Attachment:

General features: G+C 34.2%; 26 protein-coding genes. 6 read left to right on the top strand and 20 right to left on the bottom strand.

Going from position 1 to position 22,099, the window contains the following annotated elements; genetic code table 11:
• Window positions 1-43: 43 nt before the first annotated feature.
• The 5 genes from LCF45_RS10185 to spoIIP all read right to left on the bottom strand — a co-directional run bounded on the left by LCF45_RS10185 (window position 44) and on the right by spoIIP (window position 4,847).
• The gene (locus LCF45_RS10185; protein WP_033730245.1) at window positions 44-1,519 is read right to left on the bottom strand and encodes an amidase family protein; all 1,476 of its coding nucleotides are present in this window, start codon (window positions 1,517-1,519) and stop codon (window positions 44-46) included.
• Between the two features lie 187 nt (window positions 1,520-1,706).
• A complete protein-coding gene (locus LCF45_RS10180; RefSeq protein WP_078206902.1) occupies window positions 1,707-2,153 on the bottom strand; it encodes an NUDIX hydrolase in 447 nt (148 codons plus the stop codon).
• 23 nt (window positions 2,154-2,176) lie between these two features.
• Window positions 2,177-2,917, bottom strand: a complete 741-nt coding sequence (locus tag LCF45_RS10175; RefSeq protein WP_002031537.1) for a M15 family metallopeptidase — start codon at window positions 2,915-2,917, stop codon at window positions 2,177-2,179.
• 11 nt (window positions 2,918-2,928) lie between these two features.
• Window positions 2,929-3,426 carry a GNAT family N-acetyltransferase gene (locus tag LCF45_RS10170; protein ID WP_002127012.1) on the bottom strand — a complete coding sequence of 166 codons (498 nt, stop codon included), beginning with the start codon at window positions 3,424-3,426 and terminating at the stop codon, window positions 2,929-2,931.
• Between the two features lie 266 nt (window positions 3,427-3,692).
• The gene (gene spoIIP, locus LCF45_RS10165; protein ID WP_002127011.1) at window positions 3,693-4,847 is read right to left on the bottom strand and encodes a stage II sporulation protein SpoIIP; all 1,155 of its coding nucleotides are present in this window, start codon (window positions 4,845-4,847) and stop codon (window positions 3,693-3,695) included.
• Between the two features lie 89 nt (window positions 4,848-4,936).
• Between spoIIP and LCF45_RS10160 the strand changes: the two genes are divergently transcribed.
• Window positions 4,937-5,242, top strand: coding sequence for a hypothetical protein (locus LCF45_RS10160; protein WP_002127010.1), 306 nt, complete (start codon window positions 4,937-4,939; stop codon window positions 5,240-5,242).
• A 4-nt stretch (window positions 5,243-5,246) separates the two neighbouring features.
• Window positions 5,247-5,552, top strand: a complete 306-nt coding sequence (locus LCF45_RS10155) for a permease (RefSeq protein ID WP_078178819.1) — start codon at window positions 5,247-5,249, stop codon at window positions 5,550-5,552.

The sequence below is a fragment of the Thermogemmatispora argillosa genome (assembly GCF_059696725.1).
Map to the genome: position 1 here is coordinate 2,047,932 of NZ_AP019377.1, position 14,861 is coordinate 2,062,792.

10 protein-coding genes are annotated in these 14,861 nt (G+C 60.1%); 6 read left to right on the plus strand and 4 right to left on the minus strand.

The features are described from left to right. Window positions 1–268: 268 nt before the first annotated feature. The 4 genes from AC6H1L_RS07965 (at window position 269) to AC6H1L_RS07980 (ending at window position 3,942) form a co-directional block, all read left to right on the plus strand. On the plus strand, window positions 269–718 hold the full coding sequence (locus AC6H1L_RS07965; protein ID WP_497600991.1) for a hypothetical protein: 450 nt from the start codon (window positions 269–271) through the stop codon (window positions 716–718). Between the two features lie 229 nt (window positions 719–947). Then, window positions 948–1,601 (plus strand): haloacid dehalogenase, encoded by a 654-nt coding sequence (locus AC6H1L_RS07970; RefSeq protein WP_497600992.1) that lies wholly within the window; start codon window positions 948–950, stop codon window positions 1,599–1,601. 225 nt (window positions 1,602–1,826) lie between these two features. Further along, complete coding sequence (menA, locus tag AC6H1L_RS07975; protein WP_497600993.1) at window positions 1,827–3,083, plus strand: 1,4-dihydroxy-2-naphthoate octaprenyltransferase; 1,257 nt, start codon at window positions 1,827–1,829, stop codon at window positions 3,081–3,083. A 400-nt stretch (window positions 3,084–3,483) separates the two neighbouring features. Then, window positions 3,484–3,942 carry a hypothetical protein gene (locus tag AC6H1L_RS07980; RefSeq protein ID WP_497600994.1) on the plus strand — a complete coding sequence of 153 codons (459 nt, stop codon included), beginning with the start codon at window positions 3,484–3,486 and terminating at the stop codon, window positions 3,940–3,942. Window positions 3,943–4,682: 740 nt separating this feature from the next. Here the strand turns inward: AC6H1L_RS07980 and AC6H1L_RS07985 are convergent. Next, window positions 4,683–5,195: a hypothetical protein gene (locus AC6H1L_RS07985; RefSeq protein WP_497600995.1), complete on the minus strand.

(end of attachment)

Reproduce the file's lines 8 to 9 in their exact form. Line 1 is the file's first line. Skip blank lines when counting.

• 23 nt (window positions 2,154-2,176) lie between these two features.
• Window positions 2,177-2,917, bottom strand: a complete 741-nt coding sequence (locus tag LCF45_RS10175; RefSeq protein WP_002031537.1) for a M15 family metallopeptidase — start codon at window positions 2,915-2,917, stop codon at window positions 2,177-2,179.